August 19, 2021
The removal of “homeless encampments” from municipal parks is a human rights violation
HALIFAX, NOVA SCOTIA – The Dalhousie Legal Aid Service condemns yesterdays’ efforts by the Halifax Regional Municipality (HRM) to remove 40 occupants of tents and temporary shelters from public parks across the city. From media reports, it appears that the HRM’s actions constitute multiple human rights violations. We take issue both with HRM’s decision to evict and with the city’s failure to adequately consult with community stakeholders before taking action on this decision.
The right to adequate housing is firmly entrenched in Canadian and international human rights law as well as in the HRM’s own policies. This right includes protection against eviction into homelessness. Despite Mayor Savage’s claims, several people have told reporters that they received no adequate offers of alternative accommodation prior to their eviction.
The evictions raise very serious constitutional issues, including the right to non discrimination for persons with disabilities. The Mental Health Commission of Canada estimates that up to half of the 150,000 to 300,000 Canadians experiencing homelessness have serious mental health problems. By evicting and ticketing those who have nowhere else to go, the HRM is criminalizing some of the most vulnerable people in our society.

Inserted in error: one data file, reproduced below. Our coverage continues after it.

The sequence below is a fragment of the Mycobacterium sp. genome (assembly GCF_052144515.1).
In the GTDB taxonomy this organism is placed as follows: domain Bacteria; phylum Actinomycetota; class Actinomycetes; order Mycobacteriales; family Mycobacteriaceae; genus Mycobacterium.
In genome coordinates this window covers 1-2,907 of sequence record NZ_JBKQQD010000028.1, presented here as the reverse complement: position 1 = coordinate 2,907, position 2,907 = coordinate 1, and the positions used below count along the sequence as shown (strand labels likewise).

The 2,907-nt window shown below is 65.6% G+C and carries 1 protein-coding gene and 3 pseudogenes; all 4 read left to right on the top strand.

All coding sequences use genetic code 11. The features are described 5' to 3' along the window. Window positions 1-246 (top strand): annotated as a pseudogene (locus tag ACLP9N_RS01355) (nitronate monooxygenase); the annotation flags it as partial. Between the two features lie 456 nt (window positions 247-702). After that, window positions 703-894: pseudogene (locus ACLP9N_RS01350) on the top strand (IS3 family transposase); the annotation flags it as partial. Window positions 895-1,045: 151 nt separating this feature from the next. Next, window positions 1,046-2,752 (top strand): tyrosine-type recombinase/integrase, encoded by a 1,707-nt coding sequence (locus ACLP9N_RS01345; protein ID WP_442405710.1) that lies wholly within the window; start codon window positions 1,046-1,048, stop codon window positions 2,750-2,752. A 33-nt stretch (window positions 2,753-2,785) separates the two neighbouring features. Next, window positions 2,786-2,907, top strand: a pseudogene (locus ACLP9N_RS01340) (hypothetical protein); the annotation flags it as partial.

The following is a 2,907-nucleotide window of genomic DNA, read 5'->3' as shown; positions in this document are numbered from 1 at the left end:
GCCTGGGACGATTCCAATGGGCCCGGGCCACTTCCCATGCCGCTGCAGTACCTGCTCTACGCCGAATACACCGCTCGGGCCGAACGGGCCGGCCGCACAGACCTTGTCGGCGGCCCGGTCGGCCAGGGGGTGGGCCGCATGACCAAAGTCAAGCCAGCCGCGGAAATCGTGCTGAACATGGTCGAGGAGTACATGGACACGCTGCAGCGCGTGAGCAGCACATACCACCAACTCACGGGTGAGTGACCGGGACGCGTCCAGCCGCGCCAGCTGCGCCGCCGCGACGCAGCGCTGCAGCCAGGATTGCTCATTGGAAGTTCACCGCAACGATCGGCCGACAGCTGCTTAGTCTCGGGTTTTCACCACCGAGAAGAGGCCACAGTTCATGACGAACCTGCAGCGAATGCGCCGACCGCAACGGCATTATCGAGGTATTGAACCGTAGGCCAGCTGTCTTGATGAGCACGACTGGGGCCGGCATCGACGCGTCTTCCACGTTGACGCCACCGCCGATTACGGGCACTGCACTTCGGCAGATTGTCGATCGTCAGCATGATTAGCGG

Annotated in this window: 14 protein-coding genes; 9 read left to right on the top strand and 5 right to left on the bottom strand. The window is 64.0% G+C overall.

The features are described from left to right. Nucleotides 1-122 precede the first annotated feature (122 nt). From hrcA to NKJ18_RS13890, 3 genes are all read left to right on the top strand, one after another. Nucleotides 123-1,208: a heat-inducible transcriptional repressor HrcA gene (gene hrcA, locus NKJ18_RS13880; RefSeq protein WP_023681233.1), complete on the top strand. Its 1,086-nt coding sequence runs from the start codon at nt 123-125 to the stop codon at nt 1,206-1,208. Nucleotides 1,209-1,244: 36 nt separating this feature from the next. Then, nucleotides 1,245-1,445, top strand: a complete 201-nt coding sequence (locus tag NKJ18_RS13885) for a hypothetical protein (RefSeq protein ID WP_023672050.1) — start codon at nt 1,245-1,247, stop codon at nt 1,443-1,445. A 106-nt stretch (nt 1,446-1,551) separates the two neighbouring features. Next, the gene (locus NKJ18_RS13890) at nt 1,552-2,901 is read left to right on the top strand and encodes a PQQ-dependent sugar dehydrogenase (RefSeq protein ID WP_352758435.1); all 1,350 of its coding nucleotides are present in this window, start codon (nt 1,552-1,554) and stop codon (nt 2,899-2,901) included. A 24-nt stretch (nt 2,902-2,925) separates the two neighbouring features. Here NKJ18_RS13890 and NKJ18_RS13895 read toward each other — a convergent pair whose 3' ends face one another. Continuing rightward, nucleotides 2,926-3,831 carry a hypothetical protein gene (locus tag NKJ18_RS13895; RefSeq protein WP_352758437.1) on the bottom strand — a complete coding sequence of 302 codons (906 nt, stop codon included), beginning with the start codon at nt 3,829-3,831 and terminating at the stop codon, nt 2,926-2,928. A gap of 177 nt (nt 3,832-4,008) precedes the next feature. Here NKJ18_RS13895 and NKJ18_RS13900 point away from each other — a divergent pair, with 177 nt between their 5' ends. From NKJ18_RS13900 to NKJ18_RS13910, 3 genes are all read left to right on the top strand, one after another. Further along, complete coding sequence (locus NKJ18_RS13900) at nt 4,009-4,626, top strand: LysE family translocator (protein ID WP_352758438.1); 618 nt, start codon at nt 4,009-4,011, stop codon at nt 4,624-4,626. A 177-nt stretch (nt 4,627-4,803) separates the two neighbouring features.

Mayor Savage says that all 40 evictions were needed to protect the health and safety of both occupants and the public. The Mayor is painting with a broad brush. Public safety issues should be dealt with on a case-by-case basis and not by punishing an entire class of people. To do so is to victim blame those who are suffering most from the very housing crisis that those same politicians have failed to address.
Homelessness costs Canada $1.4 billion per year in emergency services, shelters, and criminal justice expenses. It does not make moral or economic sense for the city to play a game of whack-a-mole with homeless encampments. It is already well-established that the best way to both reduce the financial cost of homelessness and to treat mental health conditions is to take a housing first approach to homelessness.
We call upon the Mayor and Council to halt the evictions until they sit down with all stakeholders to draw up a housing transition plan that is lawful, orderly, and humane. We also call on the new Premier to act by building new affordable housing units and by funding new housing-first projects.